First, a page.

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Re: Is the Open Spanish a good way to play for a win?
Reply #2 - 05/31/17 at 23:55:04
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By the way, looking through GM13, I noticed that Mikhalevski suggests meeting 9 c3 with 9...Bc5. Is there any reason why 9...Be7 isn't just going to transpose to some other line in the repertoire (e.g. 10 Be3 -> 9 Be3 Be7 10 c3; 10 Nbd2 Nc5 -> 9 Nbd2 Nc5 10 c3 Be7)?
  
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kylemeister
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Re: Is the Open Spanish a good way to play for a win?
Reply #1 - 05/31/17 at 16:31:48
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I dunno; there's also ...Bg4 stuff, though as far as I know it has long been considered a little better for White.

Those two games are of course examples of a really old classical line which keeps going on ...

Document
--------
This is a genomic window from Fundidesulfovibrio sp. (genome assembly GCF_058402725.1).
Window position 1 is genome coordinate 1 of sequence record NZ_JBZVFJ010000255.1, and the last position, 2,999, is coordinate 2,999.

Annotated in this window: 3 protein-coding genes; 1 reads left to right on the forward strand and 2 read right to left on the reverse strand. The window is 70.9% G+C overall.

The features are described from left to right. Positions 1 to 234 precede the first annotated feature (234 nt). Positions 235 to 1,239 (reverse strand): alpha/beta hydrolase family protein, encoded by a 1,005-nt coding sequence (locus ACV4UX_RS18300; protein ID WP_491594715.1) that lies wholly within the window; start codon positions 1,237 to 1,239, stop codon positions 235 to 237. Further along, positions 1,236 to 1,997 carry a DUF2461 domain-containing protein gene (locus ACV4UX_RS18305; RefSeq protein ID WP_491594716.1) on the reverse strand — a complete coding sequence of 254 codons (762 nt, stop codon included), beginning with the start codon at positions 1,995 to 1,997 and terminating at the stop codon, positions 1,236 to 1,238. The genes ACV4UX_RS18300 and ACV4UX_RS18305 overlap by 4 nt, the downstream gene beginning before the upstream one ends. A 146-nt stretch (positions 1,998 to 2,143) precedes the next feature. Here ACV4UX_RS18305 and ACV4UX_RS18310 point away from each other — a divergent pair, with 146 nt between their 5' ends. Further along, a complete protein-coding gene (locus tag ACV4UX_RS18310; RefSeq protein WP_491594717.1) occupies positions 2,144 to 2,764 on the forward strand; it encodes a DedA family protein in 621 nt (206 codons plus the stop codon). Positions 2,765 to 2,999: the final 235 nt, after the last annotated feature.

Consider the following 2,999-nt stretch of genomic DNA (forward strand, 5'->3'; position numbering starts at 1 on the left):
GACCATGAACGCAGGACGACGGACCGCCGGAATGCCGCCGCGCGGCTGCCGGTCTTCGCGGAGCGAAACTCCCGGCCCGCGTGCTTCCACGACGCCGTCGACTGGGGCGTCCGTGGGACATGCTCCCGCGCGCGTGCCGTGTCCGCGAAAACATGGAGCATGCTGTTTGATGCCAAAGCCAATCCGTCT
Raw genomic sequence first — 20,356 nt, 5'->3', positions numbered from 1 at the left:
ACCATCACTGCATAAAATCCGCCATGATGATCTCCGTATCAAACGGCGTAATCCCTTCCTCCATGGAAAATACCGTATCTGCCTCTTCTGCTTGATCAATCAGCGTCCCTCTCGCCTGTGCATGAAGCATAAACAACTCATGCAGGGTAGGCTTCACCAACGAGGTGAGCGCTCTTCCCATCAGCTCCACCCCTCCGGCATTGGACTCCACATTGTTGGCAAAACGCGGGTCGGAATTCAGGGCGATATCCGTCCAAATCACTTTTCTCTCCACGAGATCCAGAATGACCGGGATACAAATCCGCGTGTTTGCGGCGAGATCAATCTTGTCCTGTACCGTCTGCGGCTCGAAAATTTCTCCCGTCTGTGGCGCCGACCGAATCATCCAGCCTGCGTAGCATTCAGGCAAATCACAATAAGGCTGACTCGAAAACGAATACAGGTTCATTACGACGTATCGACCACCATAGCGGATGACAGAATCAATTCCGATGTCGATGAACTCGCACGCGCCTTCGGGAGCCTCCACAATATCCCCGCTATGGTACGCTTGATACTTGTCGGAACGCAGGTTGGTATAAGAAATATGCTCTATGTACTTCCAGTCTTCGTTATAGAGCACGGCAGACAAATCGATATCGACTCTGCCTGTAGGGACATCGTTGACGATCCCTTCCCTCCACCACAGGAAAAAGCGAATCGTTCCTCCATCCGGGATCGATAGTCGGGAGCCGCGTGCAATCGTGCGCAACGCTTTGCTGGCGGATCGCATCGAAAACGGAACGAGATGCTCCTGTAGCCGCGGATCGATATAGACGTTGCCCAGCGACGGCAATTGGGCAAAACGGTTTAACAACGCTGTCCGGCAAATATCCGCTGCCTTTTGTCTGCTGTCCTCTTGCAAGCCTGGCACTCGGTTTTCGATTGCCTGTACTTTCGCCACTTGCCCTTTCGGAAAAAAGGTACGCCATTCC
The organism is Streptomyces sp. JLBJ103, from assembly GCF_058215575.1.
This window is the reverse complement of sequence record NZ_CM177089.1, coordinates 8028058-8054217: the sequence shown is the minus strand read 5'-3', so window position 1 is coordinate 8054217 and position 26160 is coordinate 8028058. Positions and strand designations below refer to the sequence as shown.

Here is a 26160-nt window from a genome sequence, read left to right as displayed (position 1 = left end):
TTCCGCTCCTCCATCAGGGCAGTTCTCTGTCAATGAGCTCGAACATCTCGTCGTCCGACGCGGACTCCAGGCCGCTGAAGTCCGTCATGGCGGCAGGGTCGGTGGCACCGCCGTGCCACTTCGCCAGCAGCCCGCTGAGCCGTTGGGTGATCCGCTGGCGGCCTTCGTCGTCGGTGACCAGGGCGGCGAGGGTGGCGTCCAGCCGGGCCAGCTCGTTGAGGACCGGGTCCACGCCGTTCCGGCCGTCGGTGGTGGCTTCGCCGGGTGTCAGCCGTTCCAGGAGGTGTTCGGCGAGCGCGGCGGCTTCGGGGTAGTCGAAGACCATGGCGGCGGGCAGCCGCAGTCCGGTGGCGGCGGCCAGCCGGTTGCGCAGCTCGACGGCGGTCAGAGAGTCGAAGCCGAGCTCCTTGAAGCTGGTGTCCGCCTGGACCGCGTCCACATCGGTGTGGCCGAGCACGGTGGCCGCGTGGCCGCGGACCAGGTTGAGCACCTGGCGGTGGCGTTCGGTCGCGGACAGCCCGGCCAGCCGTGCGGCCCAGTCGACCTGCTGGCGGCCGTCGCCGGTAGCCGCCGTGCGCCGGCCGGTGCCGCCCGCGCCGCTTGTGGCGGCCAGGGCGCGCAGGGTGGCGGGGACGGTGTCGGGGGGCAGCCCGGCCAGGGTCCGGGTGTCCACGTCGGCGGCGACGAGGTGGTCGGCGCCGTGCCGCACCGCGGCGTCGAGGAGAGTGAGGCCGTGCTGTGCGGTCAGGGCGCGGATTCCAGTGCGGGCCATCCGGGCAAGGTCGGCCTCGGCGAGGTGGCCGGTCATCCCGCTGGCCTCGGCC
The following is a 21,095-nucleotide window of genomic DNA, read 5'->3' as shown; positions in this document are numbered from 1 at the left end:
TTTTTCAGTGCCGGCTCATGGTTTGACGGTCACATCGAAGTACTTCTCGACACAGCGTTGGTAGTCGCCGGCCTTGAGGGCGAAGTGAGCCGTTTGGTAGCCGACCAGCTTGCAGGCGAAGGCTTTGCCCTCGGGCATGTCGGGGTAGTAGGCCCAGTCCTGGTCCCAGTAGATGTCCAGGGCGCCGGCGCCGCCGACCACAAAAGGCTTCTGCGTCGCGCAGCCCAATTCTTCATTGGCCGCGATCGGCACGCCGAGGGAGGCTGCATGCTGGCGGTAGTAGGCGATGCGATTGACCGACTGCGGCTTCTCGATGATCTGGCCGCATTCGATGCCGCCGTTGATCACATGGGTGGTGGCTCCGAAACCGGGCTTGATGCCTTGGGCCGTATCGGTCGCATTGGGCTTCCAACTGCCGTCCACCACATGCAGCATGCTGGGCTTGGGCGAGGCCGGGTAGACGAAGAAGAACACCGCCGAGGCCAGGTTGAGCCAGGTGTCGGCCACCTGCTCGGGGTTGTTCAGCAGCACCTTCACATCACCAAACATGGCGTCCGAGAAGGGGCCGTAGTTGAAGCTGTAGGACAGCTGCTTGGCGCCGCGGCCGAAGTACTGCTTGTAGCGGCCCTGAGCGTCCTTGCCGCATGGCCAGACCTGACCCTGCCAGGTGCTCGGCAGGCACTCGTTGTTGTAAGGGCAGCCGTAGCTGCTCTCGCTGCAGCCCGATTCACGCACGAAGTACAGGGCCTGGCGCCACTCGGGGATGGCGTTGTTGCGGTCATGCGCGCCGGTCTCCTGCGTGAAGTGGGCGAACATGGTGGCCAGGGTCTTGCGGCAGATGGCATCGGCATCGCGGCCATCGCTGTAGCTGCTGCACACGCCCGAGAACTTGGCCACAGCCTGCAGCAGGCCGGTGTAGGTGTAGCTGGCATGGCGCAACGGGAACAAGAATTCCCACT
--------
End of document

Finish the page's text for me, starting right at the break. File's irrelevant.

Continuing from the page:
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mn
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Is the Open Spanish a good way to play for a win?
05/31/17 at 08:12:15
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I'd always been under the impression that the Open Spanish was a good way for Black to imbalance the play and go for a win. However, now that I'm actually sitting down to look at some theory from the Black side, I'm not really sure how Black can purport to play for a win in the main line [1 e4 e5 2 Nf3 Nc6 3 Bb5 a6 4 Ba4 Nf6 5 0-0 Nxe4 6 d4 b5 7 Bb3 d5 8 dxe5 Be6] 9 Nbd2.

Currently trendy (and suggested in GM13) is 9...Nc5 10 c3 Be7 11 Bc2 d4, but there White can (among other things) force a two results ending with 12 Nb3 d3 13 Nxc5 and so on.

Another interesting line that was featured in some high level games is the following:





Neither of these look especially inspiring though...

Thoughts?